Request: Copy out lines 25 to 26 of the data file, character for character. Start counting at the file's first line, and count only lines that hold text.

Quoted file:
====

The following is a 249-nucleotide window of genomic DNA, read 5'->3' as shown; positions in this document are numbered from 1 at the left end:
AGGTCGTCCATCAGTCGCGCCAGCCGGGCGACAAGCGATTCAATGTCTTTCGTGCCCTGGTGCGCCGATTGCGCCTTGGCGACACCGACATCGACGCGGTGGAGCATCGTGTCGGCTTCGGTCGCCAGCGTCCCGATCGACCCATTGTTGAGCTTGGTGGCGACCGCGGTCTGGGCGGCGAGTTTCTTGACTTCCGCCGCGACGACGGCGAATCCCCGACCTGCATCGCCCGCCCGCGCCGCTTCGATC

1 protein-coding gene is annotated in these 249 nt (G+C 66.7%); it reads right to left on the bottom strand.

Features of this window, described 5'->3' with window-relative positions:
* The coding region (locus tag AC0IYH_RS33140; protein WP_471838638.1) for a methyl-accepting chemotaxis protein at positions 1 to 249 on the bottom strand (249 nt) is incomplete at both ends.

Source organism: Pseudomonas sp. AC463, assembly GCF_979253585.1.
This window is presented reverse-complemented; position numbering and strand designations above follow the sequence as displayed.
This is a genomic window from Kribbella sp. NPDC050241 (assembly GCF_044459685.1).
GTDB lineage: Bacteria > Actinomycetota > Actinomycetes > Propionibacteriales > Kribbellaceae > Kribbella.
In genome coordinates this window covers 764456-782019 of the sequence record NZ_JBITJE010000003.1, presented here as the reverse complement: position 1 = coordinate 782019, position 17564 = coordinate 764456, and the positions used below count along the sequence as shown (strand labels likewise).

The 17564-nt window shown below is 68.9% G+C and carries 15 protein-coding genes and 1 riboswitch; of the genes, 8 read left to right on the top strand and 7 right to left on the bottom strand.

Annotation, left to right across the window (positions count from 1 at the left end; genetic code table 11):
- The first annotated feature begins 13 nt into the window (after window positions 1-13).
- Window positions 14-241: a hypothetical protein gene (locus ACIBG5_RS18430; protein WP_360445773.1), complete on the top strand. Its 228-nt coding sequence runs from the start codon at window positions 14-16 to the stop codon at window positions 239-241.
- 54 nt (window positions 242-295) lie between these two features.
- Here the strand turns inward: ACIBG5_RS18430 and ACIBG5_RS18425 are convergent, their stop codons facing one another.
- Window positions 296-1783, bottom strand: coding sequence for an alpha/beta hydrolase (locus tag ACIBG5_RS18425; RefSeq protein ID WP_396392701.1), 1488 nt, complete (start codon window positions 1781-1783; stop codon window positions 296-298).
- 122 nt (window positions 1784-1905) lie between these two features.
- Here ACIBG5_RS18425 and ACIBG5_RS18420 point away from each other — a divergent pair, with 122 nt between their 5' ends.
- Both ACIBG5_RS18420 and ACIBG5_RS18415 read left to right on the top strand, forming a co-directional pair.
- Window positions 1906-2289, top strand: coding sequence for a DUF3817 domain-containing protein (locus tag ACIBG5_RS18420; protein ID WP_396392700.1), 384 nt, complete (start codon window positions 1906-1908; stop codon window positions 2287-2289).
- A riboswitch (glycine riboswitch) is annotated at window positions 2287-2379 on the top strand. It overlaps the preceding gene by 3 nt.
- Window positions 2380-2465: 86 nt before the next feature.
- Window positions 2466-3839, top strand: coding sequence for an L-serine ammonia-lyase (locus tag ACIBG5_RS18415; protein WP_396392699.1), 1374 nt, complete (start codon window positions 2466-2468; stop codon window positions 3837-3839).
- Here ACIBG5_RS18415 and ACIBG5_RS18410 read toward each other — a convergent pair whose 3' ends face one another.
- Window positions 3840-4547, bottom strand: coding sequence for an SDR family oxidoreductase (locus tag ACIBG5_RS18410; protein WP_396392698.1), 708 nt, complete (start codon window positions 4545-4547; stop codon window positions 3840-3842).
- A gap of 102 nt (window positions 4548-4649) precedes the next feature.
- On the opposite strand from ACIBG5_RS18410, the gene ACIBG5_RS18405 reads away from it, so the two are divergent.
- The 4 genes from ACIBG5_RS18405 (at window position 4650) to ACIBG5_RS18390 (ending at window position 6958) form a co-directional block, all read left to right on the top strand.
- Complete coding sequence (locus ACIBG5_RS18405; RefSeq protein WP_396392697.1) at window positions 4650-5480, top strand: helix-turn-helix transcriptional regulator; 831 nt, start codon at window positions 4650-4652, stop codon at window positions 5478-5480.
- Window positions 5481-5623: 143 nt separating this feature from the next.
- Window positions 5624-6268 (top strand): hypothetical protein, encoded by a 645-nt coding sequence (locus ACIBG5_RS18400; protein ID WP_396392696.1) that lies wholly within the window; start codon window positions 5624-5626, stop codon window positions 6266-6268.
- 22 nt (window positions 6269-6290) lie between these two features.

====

- Here ACIBG5_RS18415 and ACIBG5_RS18410 read toward each other — a convergent pair whose 3' ends face one another.
- Window positions 3840-4547, bottom strand: coding sequence for an SDR family oxidoreductase (locus tag ACIBG5_RS18410; protein WP_396392698.1), 708 nt, complete (start codon window positions 4545-4547; stop codon window positions 3840-3842).